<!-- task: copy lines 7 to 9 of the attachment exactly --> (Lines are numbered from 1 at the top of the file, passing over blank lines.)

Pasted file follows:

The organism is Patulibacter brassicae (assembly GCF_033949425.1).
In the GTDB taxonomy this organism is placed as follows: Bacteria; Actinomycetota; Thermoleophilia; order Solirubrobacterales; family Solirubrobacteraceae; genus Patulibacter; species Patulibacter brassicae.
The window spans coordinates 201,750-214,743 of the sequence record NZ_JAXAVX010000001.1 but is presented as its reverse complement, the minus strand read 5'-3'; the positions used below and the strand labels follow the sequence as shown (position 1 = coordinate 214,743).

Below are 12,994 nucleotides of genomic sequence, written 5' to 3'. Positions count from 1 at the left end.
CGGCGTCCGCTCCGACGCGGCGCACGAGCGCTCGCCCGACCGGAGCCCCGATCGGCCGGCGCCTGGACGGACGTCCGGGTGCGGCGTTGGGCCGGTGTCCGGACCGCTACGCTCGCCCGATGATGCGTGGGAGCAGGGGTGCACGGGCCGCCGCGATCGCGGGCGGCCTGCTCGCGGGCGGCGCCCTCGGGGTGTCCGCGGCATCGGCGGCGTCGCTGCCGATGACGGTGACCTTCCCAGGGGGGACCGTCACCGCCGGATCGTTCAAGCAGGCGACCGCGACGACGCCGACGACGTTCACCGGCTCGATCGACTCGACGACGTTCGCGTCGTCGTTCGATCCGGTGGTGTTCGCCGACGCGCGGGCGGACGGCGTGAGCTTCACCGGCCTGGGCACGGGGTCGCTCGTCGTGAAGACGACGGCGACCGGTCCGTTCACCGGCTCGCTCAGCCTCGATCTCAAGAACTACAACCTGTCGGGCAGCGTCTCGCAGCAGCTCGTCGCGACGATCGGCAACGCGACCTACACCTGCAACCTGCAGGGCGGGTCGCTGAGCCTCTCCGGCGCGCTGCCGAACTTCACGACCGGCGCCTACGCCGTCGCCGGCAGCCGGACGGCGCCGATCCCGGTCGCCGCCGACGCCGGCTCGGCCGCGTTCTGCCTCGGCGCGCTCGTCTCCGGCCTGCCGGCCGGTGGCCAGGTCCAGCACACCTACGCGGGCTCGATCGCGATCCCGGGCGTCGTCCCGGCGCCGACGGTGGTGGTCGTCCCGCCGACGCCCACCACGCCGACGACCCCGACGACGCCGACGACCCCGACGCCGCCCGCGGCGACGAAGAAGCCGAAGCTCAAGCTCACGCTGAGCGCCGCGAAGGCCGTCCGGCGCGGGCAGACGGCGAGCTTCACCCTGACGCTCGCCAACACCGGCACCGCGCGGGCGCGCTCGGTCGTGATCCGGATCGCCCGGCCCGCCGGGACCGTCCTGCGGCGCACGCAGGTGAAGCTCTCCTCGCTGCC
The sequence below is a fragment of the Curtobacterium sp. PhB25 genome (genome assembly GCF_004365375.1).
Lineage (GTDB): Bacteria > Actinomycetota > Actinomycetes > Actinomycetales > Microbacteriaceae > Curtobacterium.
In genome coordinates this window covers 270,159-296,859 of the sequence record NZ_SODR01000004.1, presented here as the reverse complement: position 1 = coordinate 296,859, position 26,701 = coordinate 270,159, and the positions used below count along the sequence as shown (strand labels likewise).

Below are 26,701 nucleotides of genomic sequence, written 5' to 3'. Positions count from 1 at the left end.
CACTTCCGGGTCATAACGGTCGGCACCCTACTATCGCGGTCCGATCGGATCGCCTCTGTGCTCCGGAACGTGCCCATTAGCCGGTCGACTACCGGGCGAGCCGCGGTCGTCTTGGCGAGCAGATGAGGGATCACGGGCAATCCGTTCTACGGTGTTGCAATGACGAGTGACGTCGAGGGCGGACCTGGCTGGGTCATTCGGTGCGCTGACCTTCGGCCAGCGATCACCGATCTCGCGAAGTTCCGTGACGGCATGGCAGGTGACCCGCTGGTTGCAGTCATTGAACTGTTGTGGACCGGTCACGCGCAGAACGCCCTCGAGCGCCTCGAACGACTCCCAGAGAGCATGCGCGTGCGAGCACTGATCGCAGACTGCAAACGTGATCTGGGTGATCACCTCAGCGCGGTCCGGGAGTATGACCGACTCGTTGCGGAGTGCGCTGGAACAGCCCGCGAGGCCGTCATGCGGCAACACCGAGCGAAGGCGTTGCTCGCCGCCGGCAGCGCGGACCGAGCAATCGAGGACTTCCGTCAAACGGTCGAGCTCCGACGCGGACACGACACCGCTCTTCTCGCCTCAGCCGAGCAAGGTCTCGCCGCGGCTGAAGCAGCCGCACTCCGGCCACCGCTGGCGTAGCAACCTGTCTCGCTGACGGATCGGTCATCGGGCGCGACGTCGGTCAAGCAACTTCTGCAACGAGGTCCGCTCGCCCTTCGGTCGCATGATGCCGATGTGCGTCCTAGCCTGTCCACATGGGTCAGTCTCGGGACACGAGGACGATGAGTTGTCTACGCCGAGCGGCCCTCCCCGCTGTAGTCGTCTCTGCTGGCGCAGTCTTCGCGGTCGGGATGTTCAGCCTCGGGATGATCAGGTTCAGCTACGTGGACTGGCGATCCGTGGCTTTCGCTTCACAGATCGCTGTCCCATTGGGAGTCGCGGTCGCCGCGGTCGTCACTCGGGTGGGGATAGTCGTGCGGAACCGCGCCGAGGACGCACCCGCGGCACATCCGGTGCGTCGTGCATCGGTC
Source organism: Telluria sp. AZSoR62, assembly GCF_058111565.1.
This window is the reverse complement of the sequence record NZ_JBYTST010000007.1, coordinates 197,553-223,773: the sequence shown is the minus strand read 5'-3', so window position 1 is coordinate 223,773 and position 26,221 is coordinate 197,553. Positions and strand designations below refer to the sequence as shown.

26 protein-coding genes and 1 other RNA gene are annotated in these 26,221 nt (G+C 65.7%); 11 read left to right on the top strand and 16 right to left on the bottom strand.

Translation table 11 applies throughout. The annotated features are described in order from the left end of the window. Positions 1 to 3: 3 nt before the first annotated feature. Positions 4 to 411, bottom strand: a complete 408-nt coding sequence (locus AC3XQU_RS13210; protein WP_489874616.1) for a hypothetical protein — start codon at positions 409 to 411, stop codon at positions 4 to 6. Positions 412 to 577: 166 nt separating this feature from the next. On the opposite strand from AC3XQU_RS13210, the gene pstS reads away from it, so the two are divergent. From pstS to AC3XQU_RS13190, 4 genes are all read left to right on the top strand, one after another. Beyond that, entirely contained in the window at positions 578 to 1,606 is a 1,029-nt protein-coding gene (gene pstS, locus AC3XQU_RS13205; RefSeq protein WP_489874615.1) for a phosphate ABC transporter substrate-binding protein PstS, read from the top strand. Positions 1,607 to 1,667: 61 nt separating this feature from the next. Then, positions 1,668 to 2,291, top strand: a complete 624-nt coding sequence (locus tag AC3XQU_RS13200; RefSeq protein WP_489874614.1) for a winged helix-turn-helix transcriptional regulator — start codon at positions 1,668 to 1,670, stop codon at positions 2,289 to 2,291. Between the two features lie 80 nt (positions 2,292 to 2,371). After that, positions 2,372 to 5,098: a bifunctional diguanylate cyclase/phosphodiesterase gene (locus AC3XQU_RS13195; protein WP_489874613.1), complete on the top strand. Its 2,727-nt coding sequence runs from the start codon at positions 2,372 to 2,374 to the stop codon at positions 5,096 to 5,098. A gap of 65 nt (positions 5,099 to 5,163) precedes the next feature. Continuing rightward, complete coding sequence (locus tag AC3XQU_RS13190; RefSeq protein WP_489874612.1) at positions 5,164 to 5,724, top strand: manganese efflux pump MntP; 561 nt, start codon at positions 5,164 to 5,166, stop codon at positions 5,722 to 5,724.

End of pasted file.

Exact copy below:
Lineage (GTDB): Bacteria > Actinomycetota > Actinomycetes > Actinomycetales > Microbacteriaceae > Curtobacterium.
In genome coordinates this window covers 270,159-296,859 of the sequence record NZ_SODR01000004.1, presented here as the reverse complement: position 1 = coordinate 296,859, position 26,701 = coordinate 270,159, and the positions used below count along the sequence as shown (strand labels likewise).

Below are 26,701 nucleotides of genomic sequence, written 5' to 3'. Positions count from 1 at the left end.